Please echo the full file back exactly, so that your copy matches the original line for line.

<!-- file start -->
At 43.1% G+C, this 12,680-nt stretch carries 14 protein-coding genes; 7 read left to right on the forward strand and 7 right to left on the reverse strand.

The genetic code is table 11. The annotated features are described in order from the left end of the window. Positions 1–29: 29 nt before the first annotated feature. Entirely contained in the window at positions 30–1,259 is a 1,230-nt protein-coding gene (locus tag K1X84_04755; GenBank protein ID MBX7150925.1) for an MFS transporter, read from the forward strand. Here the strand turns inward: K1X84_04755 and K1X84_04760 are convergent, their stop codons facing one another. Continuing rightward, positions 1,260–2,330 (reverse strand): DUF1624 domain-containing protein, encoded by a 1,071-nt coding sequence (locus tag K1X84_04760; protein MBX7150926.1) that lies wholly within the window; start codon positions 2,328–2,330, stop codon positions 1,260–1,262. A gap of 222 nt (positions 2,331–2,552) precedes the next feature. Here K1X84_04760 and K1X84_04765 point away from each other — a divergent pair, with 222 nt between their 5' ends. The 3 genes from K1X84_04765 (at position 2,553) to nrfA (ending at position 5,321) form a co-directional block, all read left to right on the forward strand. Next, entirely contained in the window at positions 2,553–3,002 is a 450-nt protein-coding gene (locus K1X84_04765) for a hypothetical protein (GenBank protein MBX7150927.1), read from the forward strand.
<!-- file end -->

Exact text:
At 43.1% G+C, this 12,680-nt stretch carries 14 protein-coding genes; 7 read left to right on the forward strand and 7 right to left on the reverse strand.

The genetic code is table 11. The annotated features are described in order from the left end of the window. Positions 1–29: 29 nt before the first annotated feature. Entirely contained in the window at positions 30–1,259 is a 1,230-nt protein-coding gene (locus tag K1X84_04755; GenBank protein ID MBX7150925.1) for an MFS transporter, read from the forward strand. Here the strand turns inward: K1X84_04755 and K1X84_04760 are convergent, their stop codons facing one another. Continuing rightward, positions 1,260–2,330 (reverse strand): DUF1624 domain-containing protein, encoded by a 1,071-nt coding sequence (locus tag K1X84_04760; protein MBX7150926.1) that lies wholly within the window; start codon positions 2,328–2,330, stop codon positions 1,260–1,262. A gap of 222 nt (positions 2,331–2,552) precedes the next feature. Here K1X84_04760 and K1X84_04765 point away from each other — a divergent pair, with 222 nt between their 5' ends. The 3 genes from K1X84_04765 (at position 2,553) to nrfA (ending at position 5,321) form a co-directional block, all read left to right on the forward strand. Next, entirely contained in the window at positions 2,553–3,002 is a 450-nt protein-coding gene (locus K1X84_04765) for a hypothetical protein (GenBank protein MBX7150927.1), read from the forward strand.